Minorities express concerns about efforts to create hybrid school board

If bill passes, task force would review all options for changing board structure

March 20, 2011|By Raven L. Hill, The Baltimore Sun

For as long as there's been talk of changing the Baltimore County school board structure to partly elected, minority groups and residents have been concerned about losing representation on the 12-member panel.

Now, with a task force expected to convene in the near future to study the issue, they are expressing optimism that such concerns about school board diversity will be addressed.

Efforts to create a hybrid Board of Education, led by Sen. Bobby Zirkin, were defeated weeks ago when the county Senate delegation threw its support behind the task force bill sponsored by its chairwoman, Sen. Kathy Klausmeier. Zirkin has been working for years to add some elected members to the board that is appointed by the governor. He added a provision to the bill that would have required diversity to be a factor when making appointments.

The task force bill was approved by the Senate last week and is now in the House Ways and Means Committee. As proposed, the 13-member task force would make recommendations on board structure and method of making appointments.

The scenarios under consideration include maintaining an all-appointed board, moving to an all-elected board, implementing the hybrid board, allowing the county executive to make appointments or reviving a school board nominating committee. The task force would also recommend a timetable for phasing in changes.

The county branch of the National Association for the Advancement of Colored People has long been opposed to a hybrid school board, saying it would be difficult for more than one African-American candidate to get elected.

If the County Council — whose lone African-American member comes from a predominantly black district — is any indication, the number of black school board members would likely fall if the board were partly elected, said Patricia Cook Ferguson, president of the NAACP's Baltimore County branch.

"We're just doubtful there would be parity," Ferguson said.

Longtime Randallstown education activist Ella White Campbell agreed.

"There is no way in Baltimore County that you would get parity on that board if we went to an elected process," she said.

African-Americans account for more than half of the enrollment in the 104,000-student district and currently hold three seats on the 12-member school board. Eight African-Americans have served on the board in the past 12 years, but never more than three at a time, according to school system officials.

Current board President Earnest E. Hines, who is African-American, said he believes that minorities have been well-represented under appointed boards and that he understands the cause for concern. He said he believes that an appointed board is the best way to keep the focus on student achievement, but he welcomes the task force's findings.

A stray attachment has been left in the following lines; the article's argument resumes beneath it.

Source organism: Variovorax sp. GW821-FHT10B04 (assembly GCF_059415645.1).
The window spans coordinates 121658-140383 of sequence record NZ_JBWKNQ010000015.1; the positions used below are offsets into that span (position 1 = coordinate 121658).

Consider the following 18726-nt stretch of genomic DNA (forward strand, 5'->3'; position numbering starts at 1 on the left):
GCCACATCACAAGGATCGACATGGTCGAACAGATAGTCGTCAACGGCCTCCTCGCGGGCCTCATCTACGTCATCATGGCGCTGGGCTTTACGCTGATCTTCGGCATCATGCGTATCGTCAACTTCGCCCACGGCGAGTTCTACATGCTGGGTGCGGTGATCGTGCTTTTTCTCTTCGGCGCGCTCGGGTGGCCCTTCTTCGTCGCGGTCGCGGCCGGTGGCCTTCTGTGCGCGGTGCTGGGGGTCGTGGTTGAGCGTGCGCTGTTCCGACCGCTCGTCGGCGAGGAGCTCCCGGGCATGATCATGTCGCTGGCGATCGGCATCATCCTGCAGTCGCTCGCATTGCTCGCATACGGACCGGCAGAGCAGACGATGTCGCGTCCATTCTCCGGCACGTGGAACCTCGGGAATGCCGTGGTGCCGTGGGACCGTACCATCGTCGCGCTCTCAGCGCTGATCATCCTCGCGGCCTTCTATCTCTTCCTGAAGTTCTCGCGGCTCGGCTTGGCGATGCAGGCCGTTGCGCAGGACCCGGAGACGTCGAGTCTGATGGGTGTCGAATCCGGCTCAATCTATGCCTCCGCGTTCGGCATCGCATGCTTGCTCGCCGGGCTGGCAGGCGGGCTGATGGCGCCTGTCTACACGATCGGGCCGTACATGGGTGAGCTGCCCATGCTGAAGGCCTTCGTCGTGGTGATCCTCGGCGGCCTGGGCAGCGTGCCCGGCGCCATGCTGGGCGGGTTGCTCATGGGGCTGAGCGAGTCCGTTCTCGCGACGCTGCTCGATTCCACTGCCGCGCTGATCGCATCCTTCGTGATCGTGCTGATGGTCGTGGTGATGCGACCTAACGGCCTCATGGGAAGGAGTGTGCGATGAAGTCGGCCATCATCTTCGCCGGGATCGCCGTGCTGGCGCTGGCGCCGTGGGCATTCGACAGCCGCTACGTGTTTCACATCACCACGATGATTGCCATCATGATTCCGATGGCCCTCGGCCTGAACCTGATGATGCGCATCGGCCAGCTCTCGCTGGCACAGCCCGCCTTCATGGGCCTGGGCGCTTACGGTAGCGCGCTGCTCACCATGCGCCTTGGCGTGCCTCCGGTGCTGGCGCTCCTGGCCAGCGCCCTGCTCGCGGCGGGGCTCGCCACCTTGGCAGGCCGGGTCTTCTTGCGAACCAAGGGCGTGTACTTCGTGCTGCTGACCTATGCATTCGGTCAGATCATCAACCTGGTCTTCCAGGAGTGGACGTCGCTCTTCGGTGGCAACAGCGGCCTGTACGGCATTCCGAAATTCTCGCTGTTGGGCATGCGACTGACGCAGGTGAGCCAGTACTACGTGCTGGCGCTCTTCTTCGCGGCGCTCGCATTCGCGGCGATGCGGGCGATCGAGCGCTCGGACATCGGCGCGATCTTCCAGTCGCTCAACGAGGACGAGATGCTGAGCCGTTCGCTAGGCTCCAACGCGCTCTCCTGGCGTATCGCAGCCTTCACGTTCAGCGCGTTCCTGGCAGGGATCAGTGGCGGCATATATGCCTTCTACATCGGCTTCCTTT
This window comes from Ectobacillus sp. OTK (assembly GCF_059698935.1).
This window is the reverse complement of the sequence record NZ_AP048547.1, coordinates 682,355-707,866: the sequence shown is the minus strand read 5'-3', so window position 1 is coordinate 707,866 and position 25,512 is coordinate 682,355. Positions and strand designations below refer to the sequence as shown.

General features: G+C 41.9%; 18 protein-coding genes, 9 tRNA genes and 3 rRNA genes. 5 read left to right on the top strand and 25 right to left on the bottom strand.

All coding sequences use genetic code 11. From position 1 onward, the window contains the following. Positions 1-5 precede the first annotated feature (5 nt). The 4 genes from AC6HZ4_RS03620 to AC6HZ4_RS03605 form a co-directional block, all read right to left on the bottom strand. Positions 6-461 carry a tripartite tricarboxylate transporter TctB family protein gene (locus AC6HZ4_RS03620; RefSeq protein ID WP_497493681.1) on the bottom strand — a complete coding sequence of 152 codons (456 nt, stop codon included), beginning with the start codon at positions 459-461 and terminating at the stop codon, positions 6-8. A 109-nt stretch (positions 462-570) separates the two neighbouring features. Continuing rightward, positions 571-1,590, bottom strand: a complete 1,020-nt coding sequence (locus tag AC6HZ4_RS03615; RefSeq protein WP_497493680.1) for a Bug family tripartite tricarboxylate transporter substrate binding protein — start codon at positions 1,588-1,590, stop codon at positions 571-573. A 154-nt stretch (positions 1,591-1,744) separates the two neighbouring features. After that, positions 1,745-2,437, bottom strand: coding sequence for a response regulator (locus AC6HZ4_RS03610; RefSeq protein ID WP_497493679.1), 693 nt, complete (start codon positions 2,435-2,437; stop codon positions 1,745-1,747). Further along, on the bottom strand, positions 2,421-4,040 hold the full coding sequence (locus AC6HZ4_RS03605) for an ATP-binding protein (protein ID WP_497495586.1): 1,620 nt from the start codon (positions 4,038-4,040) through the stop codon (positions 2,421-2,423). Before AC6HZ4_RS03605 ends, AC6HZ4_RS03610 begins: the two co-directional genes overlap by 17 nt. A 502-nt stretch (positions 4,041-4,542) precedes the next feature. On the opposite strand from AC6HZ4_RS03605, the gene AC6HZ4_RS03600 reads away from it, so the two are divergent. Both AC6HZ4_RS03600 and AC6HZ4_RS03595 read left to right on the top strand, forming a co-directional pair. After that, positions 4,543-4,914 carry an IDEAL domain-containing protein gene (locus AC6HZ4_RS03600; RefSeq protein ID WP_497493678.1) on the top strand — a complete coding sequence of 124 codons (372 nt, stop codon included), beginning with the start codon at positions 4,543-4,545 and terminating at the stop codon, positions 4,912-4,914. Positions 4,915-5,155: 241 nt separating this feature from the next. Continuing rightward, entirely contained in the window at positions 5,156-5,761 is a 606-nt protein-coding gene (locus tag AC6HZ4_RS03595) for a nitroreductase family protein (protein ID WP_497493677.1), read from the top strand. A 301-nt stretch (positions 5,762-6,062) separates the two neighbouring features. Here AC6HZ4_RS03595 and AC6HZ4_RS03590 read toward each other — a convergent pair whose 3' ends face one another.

"When you get a system that diverse and you have a mandate to educate all children to the best of their ability, you have to be focused on the students first and politics second," Hines said. "The task force is a good idea because it sheds light for the entire state. I don't believe there's a panacea."

Campbell said she hopes the task force will take a hard look at all options. For instance, a nominating committee could work under certain conditions, she said, "but if it's going to be an elite social club, it will never work."

The county League of Women Voters, which supports moving to a hybrid board, did not explore whether women would be better represented with one form of school board over another in its study of selection methods last year, said Betsy Sexton, co-president of the local branch.

However, members firmly believe that diversity should be a priority in any system, she said.

Criticisms of elected boards include that members' focus on getting re-elected might make them less likely to pursue politically dangerous policies.

The county Alliance of Black School Educators does not have an official position, but the group is aware of the differing views on diversity and politics, said Brian Morrison, the group's president and a history teacher at Western School of Technology and Environmental Science.

Many educators are wary of an elected or hybrid board, he said, fearing that adding more politics to the process would make it "very challenging, very difficult and could create issues that we don't necessarily need."

But "if it's going to be politicized we should be able to make sure that our voice can be heard," he said.

Morrison said he's also heard from a number of people who believe that it's a "new day" in the county and that white residents deserve more credit as voters, because "they, too, want the same things that African-Americans want for their children."

raven.hill@baltsun.com

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